Proper Posture to Reduce Back Pain

A new year is a time of new beginnings and it is never too late to improve your habits when it comes to proper posture. Fostering good posture habits will pay dividends for years to come.

Why Does Poor Posture Lead to Back Pain?
In the short term, it often feels better to slouch or slump. Especially if you are crashing in front of the TV with some pizza for a Netflix binge of your favorite show. But think of your body as a building. The spine is the infrastructure of the building–the steel girders that strengthen the building. The muscles, tendons and tissues that connect to the spine support and strengthen it. When the spine is slouched in an unnatural position over an extended period of time, the muscles and tendons that support it are weakened.

This can lead to stress on nerves, which cause pain in the body. These weakened muscles and tendons are also more susceptible to injury in a weakened condition. The body is made to move and a sudden move or unexpected motion by the body could cause the muscles or tendons to strain or tear. Sadly, many patients come through our doors after the damage is already done. We would like you to avoid the pain all together.

Proper Standing Posture
The Mayo Clinic gives these tips for proper standing posture.

  • Stand straight and tall with your shoulders back.
  • Keep your head level and in line with your body.
  • Pull in your abdomen.
  • Keep your feet about shoulder-width apart.
  • Don’t lock your knees.
  • Bear your weight primarily on the balls of your feet.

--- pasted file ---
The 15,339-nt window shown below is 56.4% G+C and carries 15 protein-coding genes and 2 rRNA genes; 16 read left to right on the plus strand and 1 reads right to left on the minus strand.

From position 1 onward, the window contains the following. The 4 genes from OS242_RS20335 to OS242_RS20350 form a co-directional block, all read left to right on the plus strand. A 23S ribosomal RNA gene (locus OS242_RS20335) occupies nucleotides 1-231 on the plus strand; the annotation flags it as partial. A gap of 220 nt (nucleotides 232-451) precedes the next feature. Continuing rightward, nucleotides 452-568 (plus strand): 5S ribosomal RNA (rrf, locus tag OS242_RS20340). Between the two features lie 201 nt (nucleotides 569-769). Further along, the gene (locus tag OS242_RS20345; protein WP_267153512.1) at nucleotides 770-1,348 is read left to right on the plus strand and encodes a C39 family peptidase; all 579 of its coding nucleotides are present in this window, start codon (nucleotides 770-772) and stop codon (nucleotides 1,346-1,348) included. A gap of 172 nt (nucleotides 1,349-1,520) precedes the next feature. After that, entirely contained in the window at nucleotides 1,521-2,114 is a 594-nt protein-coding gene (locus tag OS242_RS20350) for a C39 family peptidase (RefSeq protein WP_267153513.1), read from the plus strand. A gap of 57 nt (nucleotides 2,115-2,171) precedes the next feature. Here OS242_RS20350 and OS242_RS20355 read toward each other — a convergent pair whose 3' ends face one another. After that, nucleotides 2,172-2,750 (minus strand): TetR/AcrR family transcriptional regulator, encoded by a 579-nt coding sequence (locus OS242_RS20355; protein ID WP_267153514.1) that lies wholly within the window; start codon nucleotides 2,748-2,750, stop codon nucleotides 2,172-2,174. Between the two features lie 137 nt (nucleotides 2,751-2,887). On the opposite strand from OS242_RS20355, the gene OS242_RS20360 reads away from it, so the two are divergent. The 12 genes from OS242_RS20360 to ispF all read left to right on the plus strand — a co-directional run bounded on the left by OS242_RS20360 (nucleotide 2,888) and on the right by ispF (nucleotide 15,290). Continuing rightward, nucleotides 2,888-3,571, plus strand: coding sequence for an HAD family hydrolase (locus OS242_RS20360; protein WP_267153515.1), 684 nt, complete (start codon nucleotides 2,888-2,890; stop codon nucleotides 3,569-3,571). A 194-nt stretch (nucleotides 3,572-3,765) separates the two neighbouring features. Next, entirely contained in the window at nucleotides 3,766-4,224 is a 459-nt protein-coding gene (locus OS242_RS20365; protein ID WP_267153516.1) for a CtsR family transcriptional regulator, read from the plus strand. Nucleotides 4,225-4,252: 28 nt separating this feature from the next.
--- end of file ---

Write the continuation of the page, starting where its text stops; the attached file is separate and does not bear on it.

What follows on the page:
• Let your hands hang naturally at your sides.

If you have to stand for long periods of time, shift your weight from your toes to your heels or from one foot to the other.

Proper Sitting Posture
The Clinic also provides some great tips for proper sitting posture.

  • Adjust the height of your chair so that your feet rest flat on the floor or on a footrest and your thighs are parallel to the floor.
  • Don’t cross your legs. Your ankles should be in front of your knees. Keep a small gap between the back of your knees and the front of your seat.
  • If the chair doesn’t support your lower back’s curve, place a rolled towel or small pillow behind your lower back.
  • Stretch the top of your head toward the ceiling, and tuck your chin in slightly.
  • Keep your upper back and neck comfortably straight.
  • Keep your shoulders relaxed — not elevated, rounded or pulled backward.

The benefits of proper posture are increased flexibility and strength as well as reduced spine pain or discomfort. These benefits are definitely worth the effort it takes to nurture proper posture habits.